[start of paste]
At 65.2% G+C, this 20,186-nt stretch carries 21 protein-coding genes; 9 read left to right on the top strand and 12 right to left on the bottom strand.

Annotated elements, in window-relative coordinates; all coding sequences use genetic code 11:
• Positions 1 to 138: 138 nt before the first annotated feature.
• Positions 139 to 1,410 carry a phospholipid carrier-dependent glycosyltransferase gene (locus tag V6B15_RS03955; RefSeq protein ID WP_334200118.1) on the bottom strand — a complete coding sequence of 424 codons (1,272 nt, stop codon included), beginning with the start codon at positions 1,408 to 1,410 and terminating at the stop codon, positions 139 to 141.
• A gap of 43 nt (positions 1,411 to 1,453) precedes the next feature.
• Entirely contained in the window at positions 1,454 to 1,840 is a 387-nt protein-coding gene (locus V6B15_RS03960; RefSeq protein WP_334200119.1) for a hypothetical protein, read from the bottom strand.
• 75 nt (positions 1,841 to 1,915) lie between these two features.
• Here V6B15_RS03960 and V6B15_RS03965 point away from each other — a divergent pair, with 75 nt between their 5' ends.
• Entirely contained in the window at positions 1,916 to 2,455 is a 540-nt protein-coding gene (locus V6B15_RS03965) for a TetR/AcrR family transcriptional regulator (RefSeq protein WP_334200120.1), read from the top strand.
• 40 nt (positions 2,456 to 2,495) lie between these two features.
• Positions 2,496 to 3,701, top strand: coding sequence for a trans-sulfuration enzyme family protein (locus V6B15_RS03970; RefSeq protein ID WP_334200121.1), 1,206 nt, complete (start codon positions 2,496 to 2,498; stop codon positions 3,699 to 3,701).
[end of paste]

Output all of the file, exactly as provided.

At 65.2% G+C, this 20,186-nt stretch carries 21 protein-coding genes; 9 read left to right on the top strand and 12 right to left on the bottom strand.

Annotated elements, in window-relative coordinates; all coding sequences use genetic code 11:
• Positions 1 to 138: 138 nt before the first annotated feature.
• Positions 139 to 1,410 carry a phospholipid carrier-dependent glycosyltransferase gene (locus tag V6B15_RS03955; RefSeq protein ID WP_334200118.1) on the bottom strand — a complete coding sequence of 424 codons (1,272 nt, stop codon included), beginning with the start codon at positions 1,408 to 1,410 and terminating at the stop codon, positions 139 to 141.
• A gap of 43 nt (positions 1,411 to 1,453) precedes the next feature.
• Entirely contained in the window at positions 1,454 to 1,840 is a 387-nt protein-coding gene (locus V6B15_RS03960; RefSeq protein WP_334200119.1) for a hypothetical protein, read from the bottom strand.
• 75 nt (positions 1,841 to 1,915) lie between these two features.
• Here V6B15_RS03960 and V6B15_RS03965 point away from each other — a divergent pair, with 75 nt between their 5' ends.
• Entirely contained in the window at positions 1,916 to 2,455 is a 540-nt protein-coding gene (locus V6B15_RS03965) for a TetR/AcrR family transcriptional regulator (RefSeq protein WP_334200120.1), read from the top strand.
• 40 nt (positions 2,456 to 2,495) lie between these two features.
• Positions 2,496 to 3,701, top strand: coding sequence for a trans-sulfuration enzyme family protein (locus V6B15_RS03970; RefSeq protein ID WP_334200121.1), 1,206 nt, complete (start codon positions 2,496 to 2,498; stop codon positions 3,699 to 3,701).